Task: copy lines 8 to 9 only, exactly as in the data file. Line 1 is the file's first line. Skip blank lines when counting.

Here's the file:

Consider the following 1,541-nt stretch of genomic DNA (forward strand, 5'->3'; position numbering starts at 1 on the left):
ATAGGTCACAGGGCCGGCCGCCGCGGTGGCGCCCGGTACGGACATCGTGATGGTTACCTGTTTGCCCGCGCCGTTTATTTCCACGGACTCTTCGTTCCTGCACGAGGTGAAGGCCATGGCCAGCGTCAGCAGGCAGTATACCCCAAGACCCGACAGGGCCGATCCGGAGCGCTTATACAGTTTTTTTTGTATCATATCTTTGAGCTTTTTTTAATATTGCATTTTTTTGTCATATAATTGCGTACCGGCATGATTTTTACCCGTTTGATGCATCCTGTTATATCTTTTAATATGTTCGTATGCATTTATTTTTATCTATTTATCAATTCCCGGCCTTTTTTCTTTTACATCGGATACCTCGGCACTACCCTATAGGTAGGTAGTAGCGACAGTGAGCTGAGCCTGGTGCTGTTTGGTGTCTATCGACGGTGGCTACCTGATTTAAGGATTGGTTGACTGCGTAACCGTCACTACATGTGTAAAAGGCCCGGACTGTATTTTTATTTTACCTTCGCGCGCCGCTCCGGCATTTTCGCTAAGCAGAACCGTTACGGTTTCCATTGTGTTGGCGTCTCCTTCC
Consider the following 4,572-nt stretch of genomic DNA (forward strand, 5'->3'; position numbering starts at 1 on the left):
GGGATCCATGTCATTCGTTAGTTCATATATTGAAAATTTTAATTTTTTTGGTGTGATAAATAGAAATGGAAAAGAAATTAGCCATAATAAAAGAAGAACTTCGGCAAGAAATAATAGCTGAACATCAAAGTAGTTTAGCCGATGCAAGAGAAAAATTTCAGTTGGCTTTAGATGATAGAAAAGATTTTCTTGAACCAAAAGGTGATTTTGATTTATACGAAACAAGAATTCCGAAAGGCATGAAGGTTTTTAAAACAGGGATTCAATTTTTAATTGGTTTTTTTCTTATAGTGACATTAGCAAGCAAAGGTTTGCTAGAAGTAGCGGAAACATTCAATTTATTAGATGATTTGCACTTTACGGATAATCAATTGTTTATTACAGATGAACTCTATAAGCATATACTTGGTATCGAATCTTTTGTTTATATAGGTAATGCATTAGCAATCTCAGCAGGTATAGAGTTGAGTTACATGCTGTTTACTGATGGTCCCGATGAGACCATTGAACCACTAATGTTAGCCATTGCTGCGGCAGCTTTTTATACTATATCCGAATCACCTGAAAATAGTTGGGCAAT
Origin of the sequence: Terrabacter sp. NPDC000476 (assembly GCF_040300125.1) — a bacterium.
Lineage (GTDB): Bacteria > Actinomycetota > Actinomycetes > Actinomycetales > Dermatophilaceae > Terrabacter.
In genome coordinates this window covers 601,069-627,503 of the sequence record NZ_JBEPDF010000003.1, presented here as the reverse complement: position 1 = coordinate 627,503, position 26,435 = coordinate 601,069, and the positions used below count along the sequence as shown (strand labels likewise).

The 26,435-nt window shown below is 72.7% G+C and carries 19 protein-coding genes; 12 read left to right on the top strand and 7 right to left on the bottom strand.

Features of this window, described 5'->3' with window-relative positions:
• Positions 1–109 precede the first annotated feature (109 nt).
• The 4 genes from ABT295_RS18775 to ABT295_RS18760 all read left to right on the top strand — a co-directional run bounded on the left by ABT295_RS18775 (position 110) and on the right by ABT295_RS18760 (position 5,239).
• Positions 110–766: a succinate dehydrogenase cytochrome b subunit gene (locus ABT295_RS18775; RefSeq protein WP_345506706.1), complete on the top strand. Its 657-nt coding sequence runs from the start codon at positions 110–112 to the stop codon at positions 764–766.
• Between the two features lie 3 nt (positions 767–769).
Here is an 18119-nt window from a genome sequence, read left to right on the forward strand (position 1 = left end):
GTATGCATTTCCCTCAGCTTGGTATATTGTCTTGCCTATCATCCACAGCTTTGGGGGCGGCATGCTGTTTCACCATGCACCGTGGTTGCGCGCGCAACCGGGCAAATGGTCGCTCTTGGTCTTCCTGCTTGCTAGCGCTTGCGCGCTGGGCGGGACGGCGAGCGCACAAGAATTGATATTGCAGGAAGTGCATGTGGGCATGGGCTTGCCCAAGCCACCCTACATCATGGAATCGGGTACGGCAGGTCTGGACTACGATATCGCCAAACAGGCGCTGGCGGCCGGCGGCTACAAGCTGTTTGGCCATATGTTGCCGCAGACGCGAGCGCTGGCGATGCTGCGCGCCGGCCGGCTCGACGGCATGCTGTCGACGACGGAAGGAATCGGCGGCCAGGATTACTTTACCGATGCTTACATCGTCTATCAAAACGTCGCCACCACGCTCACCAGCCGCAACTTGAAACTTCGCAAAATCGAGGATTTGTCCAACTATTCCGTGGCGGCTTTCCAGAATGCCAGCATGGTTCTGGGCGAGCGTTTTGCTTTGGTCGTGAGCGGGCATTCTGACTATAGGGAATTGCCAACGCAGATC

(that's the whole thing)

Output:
The 26,435-nt window shown below is 72.7% G+C and carries 19 protein-coding genes; 12 read left to right on the top strand and 7 right to left on the bottom strand.

Features of this window, described 5'->3' with window-relative positions: